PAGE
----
familiar power-reserve indicator at 12. At 9 is what would be the open-heart
cutout if this was a "semi-skeleton". The circles that mark these
three elements make up the top layer of the display, along with the big, bold
hour markers.

this layer run the minute track and the logo plate, and underneath these two
blackened layers is a dark-red/brown plate. Beyond this tier, you can see the
actual movement. Note that you don't actually see much of the mechanism, and
you cannot see the back of the watch through it; in this sense, it's not really
the movement that is skeletonized – it's the dial.

multi-layered construction successfully creates a sense of depth, and results
in a watch that's very interesting and fun to look at. The metallic components
of the movement shine from beneath, contrasting against the darker elements above
it. This color scheme just works.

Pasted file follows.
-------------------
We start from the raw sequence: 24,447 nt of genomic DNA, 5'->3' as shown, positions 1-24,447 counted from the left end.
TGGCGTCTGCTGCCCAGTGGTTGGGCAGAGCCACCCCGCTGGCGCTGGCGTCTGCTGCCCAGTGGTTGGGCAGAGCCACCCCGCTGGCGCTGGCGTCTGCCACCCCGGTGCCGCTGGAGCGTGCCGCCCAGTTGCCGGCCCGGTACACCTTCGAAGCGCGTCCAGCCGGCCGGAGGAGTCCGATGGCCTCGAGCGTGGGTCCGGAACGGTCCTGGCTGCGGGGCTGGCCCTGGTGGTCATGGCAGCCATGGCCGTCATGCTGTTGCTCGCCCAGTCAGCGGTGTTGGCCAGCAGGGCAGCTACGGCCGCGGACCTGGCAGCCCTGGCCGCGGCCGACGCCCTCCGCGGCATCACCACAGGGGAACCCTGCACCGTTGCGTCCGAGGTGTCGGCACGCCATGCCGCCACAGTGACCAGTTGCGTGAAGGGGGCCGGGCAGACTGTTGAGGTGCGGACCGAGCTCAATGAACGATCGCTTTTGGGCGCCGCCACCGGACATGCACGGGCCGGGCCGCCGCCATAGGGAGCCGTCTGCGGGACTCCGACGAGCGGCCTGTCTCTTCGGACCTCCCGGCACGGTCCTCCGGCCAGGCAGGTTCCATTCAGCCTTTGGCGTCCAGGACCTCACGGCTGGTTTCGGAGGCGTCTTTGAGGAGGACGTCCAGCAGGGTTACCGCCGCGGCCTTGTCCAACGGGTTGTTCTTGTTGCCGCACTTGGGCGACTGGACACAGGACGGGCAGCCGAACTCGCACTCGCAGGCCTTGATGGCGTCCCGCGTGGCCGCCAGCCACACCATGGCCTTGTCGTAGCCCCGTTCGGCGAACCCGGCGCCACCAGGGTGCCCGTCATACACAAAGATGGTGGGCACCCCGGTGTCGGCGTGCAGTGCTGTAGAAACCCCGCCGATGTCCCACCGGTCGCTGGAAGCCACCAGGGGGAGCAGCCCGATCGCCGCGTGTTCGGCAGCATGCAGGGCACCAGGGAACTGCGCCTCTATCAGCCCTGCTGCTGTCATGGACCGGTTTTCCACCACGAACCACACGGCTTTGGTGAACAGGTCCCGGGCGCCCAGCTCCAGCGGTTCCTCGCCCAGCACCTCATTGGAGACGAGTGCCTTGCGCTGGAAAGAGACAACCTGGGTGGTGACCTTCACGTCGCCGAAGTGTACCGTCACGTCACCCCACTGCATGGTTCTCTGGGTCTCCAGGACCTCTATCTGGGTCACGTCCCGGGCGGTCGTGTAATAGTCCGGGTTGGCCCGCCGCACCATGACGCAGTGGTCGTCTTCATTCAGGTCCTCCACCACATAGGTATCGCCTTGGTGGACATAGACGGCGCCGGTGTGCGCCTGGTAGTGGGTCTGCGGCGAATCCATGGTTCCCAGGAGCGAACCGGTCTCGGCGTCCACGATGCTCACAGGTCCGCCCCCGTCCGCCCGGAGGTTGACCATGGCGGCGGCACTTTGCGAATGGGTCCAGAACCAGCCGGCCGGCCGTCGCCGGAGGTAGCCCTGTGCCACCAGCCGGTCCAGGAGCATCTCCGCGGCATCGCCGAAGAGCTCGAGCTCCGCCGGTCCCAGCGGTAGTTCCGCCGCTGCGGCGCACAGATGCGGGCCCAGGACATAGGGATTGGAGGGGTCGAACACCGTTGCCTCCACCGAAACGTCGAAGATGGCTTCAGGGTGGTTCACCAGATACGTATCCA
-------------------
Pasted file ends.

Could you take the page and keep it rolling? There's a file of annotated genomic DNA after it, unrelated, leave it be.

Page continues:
the dial under the magnifying glass does not lessen the impression, as almost
everywhere you look there would be layers and angles. The level of execution is
very good, and while perhaps not threatening any high-end Swiss watchmaker, it
definitely lives up to Orient Star's reputation and standards.

to the intricate dial, the case is fairly simple but is well made. The black IP
coating somewhat blurs the finishing, but when observed closely, its quality
can be seen – as well as the subtle differences between the matte and polished

bezel, though, is far from plain, with its grooves and notches. Sitting atop a
red aluminum ring, it matches the dial perfectly.

It Wears

Orient Star Avantgarde isn't a small watch, and does not wear as such. It is 43.2mm
wide, 49.2mm lug to lug, and 13.7mm thick, and weighs 109g on the leather